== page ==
Agriculture Office, the Farmers Network Group and the Lychee Growers Group,
the event is promoting this tasty seasonal fruit to residents and tourists
from Thailand and around the world.
Pretty Chiang Mai models promote the lychee festival in
With a 16 million baht budget to promote the fruit, the
fair is offering fresh fruit straight from the orchards and dried lychee
The Chiang Mai Provincial Authorities and a working
committee on fruits in the North have set aside a budget to help lychee
growers distribute this year’s 7,000 tons of lychee products to consumers.
Thani Thammasuwan, the Assistant Chief of Chiang Mai
Provincial Agriculture Office said lychee production in Chiang Mai this year
has dropped by more than 40 percent due to unseasonably warm weather in the
cool season which resulted in lychee trees producing less flowers than last
year, and so, less fruit.
He noted that this year’s production was about 16,052
tons, 11,870 tons less than last year’s production. Most of the lychee
fruits are produced in orchards in Fang, Chai Prakan, Mae Ai, Mae Rim, Mae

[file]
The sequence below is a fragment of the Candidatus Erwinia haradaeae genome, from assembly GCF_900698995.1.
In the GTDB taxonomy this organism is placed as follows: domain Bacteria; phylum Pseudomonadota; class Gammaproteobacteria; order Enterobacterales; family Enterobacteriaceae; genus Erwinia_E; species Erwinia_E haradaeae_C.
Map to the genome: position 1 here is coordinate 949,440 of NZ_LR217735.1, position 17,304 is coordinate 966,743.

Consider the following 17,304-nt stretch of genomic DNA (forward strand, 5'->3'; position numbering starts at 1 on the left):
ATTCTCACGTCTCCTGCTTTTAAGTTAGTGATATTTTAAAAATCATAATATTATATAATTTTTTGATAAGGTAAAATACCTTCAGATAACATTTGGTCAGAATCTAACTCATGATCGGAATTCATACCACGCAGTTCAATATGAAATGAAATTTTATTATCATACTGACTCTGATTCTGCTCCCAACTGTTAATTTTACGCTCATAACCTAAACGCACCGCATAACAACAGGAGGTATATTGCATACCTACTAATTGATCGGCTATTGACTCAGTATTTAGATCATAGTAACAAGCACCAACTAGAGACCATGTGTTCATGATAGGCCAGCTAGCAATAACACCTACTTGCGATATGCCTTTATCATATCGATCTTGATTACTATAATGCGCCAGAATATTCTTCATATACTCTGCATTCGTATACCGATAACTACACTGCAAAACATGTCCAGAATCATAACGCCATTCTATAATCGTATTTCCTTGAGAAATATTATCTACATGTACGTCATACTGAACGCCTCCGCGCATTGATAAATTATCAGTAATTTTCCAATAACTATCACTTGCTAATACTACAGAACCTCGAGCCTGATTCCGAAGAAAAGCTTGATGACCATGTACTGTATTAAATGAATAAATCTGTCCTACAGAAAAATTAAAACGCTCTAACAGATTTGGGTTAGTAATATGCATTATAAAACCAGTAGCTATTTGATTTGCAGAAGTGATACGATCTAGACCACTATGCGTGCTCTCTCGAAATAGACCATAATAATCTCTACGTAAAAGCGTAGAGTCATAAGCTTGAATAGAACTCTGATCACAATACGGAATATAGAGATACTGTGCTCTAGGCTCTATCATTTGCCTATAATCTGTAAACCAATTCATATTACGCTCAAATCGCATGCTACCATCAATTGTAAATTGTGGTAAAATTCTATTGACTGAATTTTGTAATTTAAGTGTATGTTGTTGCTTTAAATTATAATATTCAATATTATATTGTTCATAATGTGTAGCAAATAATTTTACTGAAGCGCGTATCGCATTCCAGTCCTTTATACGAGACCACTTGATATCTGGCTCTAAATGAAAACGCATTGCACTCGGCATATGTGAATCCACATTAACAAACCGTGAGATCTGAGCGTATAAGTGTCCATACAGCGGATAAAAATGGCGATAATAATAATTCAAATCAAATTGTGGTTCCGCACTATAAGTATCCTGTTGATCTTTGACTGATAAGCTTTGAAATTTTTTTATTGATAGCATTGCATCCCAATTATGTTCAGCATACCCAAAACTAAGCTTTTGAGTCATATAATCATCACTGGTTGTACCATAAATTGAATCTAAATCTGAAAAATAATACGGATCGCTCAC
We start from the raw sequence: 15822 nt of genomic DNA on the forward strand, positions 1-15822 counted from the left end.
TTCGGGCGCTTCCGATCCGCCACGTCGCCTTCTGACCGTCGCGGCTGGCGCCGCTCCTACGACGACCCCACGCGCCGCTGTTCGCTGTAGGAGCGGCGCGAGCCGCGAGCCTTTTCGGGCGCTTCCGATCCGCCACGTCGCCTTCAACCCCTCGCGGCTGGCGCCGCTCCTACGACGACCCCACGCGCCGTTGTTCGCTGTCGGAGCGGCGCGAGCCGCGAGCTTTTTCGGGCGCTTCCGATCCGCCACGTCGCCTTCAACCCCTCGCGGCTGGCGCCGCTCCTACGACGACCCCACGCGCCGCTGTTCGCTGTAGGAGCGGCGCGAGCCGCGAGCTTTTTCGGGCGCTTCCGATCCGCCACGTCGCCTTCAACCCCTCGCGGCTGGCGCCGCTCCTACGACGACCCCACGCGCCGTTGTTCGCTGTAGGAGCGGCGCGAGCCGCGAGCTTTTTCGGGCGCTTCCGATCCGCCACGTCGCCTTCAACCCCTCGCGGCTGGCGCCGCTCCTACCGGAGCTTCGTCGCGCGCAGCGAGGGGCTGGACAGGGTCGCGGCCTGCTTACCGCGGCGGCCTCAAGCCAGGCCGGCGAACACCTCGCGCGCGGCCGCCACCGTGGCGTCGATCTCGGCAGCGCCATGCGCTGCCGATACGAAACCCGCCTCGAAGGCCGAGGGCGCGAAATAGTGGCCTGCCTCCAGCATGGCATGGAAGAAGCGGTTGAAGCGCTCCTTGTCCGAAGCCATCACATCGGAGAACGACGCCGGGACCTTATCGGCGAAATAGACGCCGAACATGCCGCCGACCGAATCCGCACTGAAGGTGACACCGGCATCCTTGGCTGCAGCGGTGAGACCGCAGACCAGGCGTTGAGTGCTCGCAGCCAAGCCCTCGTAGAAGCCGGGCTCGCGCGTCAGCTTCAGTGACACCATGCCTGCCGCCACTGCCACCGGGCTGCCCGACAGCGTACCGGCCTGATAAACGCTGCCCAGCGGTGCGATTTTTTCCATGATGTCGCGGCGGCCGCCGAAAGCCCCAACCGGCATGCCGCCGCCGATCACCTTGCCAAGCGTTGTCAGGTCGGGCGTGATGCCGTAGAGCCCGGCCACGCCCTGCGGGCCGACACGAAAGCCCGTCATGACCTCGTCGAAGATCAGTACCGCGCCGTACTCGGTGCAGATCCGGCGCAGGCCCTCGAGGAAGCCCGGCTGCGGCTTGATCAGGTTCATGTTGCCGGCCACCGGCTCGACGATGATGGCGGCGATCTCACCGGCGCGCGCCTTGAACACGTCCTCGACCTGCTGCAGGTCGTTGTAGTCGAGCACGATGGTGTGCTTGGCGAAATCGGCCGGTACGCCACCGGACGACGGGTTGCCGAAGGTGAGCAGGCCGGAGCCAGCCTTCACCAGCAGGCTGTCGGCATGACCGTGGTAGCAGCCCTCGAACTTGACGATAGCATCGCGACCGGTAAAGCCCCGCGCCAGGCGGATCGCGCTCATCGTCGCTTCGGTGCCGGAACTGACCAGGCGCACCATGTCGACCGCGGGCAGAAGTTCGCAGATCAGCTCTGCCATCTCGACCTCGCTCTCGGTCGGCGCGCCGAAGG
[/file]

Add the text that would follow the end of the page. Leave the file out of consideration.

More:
Taeng and Muang districts, on about 44,892 rai of land.
About 5,958 tons of fruit have already been harvested.
China makes up the largest export market for Thai lychees, with a total of
about 8,000 tons being exported annually.
Loei offers high
spirits this June
Phi Ta Khon Festival in Dan Sai
The Phi Ta Khon festival is unique to the Dan Sai
district in Loei Province and reflects the local Isaan belief in ghosts
and spirits. Held once a year, it is part of a grand merit-making
festival known as the “Boon Luang” festival.
The origins of the Phi Ta Khon Festival can be found
in the tale of Lord Buddha’s last great incarnation before attaining
Enlightenment. In Buddhist accounts, it is said that when Prince
Vessandara, the Buddha’s penultimate incarnation, returned to his city,
it was such a joyous occasion that the village spirits came forth to
join the welcoming parade. This very colorful and vibrant Phi Ta Khon
procession is the central focus of the celebrations.
In a lively re-enactment of the tale, the young men
of the community dress up as “spirits” wearing long trailing costumes
made from colorful strips of cloth sewn together.